Matt refrained from pointing out that the Lemurians had always been thereand the Empire knew it.
The ambassador straightened. “It is no secret that I feel inadequate and wholly unprepared for my new, consequential post, but though I may not be a polished envoy, I understand that I must learn all I can about the military and political structure of your elements of our Alliance. Just watching and listening helps me with that.” He smiled more broadly. “I assure you, even listening to the . . . EnglishLemurian patois you have developed is most helpful.”
There was more laughter. “I think we’re even, then, Your Excellency,” Matt said. “Courtney Bradford is the best we can come up with for your counterpart, and he’s not very polished either.” Bradford was an amazingly valuable but . . . odd individual. He’d been an Australian petroleum engineer in the East Indies, but considered himself first and foremost a naturalist. Sometimes Matt wondered if everything that had happened to them since they passed though the Squall that brought Walker and her people to this world wasn’t some divine attempt to overwhelm Courtney’s curiosity. “I think the GovernorEmperor knew our people would react better to someone like you than to someone more ’polished.’ As for listening to the gab, knock yourself out. I don’t think we have, or should have, any secrets you shouldn’t hear. Make yourself comfortable . . .” He grinned, considering the lively gyrations of his ship. Walker rolled horribly in any kind of sea, and was currently pitching rather briskly as well. “If you can.”
Matt looked at the others in the wardroom and the grin disappeared. Time to get down to business. “Okay, here’s the deal. As you’re all aware, Walker needs a major refit and she’s on the binnacle list for now. For some time, particularly since we turned for home, it’s been bugging me that a fair percentage of the personnel most needed to accomplish various projects have been cooped up here aboard Walker. In the past, I’d have swallowed that frustration, of necessity. But the wonders of this modern world we’re building are throwing changes at us so fast that they’re hard to keep up with.” He shook his head. “Sometimes I feel like the guy living in the house with oil lamps, who never twisted the light switch because he knew there was no electricity and all the bulbs were burned outthen somebody just waltzes in and turns on the lights.” He grinned sheepishly.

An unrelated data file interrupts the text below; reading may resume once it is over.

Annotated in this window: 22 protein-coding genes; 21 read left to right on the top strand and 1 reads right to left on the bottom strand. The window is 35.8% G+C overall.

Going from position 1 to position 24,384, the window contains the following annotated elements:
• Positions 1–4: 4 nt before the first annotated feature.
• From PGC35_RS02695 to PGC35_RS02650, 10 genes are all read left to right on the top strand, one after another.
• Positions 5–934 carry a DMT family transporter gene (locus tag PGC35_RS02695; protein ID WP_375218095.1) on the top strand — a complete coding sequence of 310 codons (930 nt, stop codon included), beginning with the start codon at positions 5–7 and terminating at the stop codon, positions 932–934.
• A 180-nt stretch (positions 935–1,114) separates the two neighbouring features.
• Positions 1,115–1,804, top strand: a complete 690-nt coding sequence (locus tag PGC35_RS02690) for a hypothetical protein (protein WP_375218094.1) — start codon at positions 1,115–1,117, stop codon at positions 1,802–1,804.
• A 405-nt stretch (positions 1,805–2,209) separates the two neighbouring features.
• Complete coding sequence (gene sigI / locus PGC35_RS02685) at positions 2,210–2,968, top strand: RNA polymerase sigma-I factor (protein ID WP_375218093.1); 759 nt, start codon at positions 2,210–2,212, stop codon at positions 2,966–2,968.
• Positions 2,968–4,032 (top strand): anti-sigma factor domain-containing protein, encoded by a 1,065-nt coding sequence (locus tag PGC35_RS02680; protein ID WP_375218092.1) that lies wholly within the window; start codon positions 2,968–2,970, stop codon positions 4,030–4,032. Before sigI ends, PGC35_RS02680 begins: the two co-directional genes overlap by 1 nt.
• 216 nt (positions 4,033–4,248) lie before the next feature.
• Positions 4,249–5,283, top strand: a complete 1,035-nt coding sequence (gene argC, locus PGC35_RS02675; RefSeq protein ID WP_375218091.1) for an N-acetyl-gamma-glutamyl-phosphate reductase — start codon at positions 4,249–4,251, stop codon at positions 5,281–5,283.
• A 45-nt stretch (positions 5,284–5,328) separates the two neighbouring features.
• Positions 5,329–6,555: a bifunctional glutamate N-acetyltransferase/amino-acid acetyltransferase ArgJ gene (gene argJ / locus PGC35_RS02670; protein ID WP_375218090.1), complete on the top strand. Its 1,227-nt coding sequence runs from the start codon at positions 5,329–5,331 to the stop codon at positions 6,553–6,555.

“The point is, before departing New Scotland, I sent a message asking the guys back home to put their heads together and figure out a way to get some of you malingerers off this ship and back to work. In retrospectI don’t know why; I didn’t expect much. I knew we could fly you out of Manila, but by then you’d only have a few days on us.” He nodded at Ed Palmer, the communications officer. “We just received, via Respite Station, confirmation that two fourengine seaplanes the Air Corps cobbled upI think they’re calling them ’Manila Clippers’should arrive at Respite at about the same time we do. They’re supposed to be bigger, more powerful versions of the threeengine ’Buzzards,’ and I’ve been assured they’re reasonably safe and reliable.” He paused. “A number of you will board those planes and proceed ahead of us to Maanila. Some of you will continue on to Baalkpan, via other appropriate fueling stops. Once you reach your respective destinations, you’ll commence a variety of assignments that you are, in some cases, uniquely qualified for.”
“What kind of assignments?” blurted Silva. The big, heavily tanned, oneeyed man still stood, leaning against the aft bulkhead. His mighty arms were crossed, and the spray of scars on his face testified further that Walker’s people had suffered as much as she had. Beside him, much shorter, stood an orangish, tigerstriped creature named Lawrence, or Larry the Lizard. Lawrence’s physical similarity to the Grik, with his furryfeathery reptilian form, sharp teeth, and wicked claws, was still a little disconcerting to some, but all knew he was fiercely loyal.